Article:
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Jeni Tennison scripsit:
> You're surprisingly right that the XML 1.0 Rec. doesn't say anything
> about whether or not elements and attributes are reported to an
> application. (I actually think that this was because this assumption
> was so fundamental that they didn't think that they needed to spell it
> out; it *does* explicitly say that some things *don't* need to be
> reported to the application, such as comments, which is what makes me
> think the default is "report everything").
Not really: for example, attribute order is not reported by any parser
I know, except possibly Expat, and even there the documentation does
not guarantee it.
I pushed for the Core WG to issue errata saying that the existence
of elements and attributes had to be reported (already true for
attribute values, PIs, and a few other things), but the consensus was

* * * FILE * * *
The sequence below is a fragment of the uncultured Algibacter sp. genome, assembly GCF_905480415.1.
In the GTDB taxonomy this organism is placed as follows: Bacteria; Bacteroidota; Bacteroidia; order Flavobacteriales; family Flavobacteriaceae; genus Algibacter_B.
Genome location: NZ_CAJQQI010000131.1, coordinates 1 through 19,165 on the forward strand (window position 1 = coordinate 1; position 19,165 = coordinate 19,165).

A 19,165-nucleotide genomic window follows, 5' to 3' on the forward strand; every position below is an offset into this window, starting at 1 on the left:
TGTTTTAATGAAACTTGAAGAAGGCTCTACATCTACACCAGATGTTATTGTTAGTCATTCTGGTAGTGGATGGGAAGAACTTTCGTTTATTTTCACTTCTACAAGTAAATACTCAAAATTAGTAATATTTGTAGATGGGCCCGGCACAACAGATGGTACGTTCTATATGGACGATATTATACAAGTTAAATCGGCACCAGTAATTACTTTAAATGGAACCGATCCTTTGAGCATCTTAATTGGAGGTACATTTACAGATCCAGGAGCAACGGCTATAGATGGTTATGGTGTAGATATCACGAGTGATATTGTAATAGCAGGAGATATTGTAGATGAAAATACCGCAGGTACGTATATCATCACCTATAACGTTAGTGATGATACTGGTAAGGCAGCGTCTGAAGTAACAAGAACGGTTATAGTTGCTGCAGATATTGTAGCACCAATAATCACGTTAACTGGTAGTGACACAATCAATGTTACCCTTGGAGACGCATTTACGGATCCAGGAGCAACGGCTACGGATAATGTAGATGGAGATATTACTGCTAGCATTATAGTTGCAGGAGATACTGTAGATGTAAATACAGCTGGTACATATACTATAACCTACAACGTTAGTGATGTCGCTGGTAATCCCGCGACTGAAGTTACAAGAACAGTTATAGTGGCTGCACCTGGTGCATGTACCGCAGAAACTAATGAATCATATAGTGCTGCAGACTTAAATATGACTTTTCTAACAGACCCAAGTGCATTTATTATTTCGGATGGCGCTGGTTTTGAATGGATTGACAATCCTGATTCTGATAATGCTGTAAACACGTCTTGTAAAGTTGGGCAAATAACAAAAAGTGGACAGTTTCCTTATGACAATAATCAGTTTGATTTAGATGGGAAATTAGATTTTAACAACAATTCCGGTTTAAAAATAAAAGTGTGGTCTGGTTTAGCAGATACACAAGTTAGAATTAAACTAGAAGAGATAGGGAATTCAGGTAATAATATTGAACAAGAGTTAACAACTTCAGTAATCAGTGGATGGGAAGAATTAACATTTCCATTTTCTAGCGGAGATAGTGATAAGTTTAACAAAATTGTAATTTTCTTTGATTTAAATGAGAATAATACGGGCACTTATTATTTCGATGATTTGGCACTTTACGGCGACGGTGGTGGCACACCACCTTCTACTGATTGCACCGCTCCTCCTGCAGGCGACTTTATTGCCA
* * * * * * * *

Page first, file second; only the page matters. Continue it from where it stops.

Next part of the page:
that to do such a thing right would involve incorporating the Infoset,
and that was too big a job for an erratum.
> Of course I'm not saying that a JITT processor, or any other
> processor, can't treat a document that happens to use XML markup in
> some other way; it's just that if it *does*, it's not an XML
And besides, LMNL is a way cooler acronym than JITT.
John Cowan email@example.com www.reutershealth.com www.ccil.org/~cowan
Promises become binding when there is a meeting of the minds and consideration
is exchanged. So it was at King's Bench in common law England; so it was
under the common law in the American colonies; so it was through more than
two centuries of jurisprudence in this country; and so it is today.
--_Specht v. Netscape_